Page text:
Complying with regulations, such as those put forth by the U.S.Environmental Protection Agency(EPA)orCalifornia Air Resources Board(CARB), keep equipment producing fewer harmful emissions is significant for fleet management. Not meeting these regulations can lead to costly fines and put a vehicle out of service, so it is vital to ensure fleet vehicles pass their scheduled inspections.

Recommendation: Carefully track all fleet vehicles to ensure each meets any federally mandated requirements and that any truck driving or operating in a state with stricter rules meets their standards. Consider tracking these within your telematics platform or a diagnostic tool that informs technicians when a vehicle may be due for compliance testing.

The comeback rate KPI measures the percentage of customers who return with the same vehicle issues after a service repair. A high comeback rate often indicates poor quality or incomplete work.

Recommendation: Train your technicians always to complete a thorough diagnostic scan, regardless of why the vehicle is in for service. This will help catch issues that could later sideline the vehicle, or help the technician find the root cause of a problem rather than applying a temporary fix that briefly clears the fault code.

The repair turnaround rate measures how long a shop technician takes to complete a repair. Efficient repair times can significantly impact customer satisfaction and help customers maximize vehicle uptime.

The labor rate measures employee retention, turnovers, and performance. Being able to monitor where the shop may be undercharging employee labor or providing inadequate support to specific departments or roles against their competitors.

Recommendation: Turnover can drastically affect KPIs across the board for fleets and service centers. Ensure you are paying a competitive wage, providing your techs with the tools and environment to succeed, and making them feel like part of the team by listening to their input and adapting your processes and procedures as necessary.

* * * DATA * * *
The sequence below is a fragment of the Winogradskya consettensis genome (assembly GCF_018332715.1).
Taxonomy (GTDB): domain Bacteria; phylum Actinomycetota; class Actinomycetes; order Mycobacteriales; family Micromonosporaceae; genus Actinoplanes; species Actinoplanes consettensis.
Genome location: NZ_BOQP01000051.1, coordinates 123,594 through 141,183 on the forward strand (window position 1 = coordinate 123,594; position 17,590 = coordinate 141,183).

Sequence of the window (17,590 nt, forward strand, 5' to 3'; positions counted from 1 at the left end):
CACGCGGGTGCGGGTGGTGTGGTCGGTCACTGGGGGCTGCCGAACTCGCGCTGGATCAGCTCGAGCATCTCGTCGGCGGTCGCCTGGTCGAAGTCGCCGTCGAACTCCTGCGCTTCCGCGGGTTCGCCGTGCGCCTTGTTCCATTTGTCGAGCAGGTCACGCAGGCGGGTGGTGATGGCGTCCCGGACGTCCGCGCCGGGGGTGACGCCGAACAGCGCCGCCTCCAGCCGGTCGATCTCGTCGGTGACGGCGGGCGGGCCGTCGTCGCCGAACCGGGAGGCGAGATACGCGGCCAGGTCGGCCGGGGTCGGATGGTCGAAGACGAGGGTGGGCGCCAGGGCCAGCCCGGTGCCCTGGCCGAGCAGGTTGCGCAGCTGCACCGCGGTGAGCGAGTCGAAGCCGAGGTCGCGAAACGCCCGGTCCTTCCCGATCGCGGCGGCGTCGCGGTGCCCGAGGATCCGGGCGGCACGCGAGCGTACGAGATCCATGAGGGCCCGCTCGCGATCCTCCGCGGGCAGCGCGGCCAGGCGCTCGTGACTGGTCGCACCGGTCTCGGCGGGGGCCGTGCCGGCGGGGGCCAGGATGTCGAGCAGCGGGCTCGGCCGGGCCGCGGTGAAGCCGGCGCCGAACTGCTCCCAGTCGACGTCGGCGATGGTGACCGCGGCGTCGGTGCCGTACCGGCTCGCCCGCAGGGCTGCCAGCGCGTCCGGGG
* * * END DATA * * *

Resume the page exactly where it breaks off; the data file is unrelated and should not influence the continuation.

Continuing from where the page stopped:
Service centers should keep a very close eye on their dwell rate, which is the vehicle’s average time in the shop before repairs or maintenance are completed. Unless caused by a labor shortage, high dwell rates often indicate inefficiencies somewhere in the service process.

Tracking technician productivity is important for shop and fleet management. Analyzing this KPI helps to improve many other critical KPIs such as downtime and dwell time.

Tracking technician productivity is important for shop and fleet management. Analyzing this KPI helps to improve many other critical KPIs such as downtime and dwell time.

Recommendation: Provide your technicians with the tools and resources to be successful. This includes purchasing advanced diagnostic tools and investing in services like online repair guides and remote technician support. It also requires fleets and shops to be vigilant in identifying training and ongoing educational opportunities. Send your technicians for OE training and certifications, enroll them in self-paced training opportunities like the JPRO Certification course, and, whenever possible, bring training in house for all of your technicians and show them you’re investing in their careers. Commercial vehicles and heavy-duty equipment are evolving, and technicians can’t solely rely on their initial diesel training to continue servicing these new technologies.

This article is sponsored by Noregon Systems.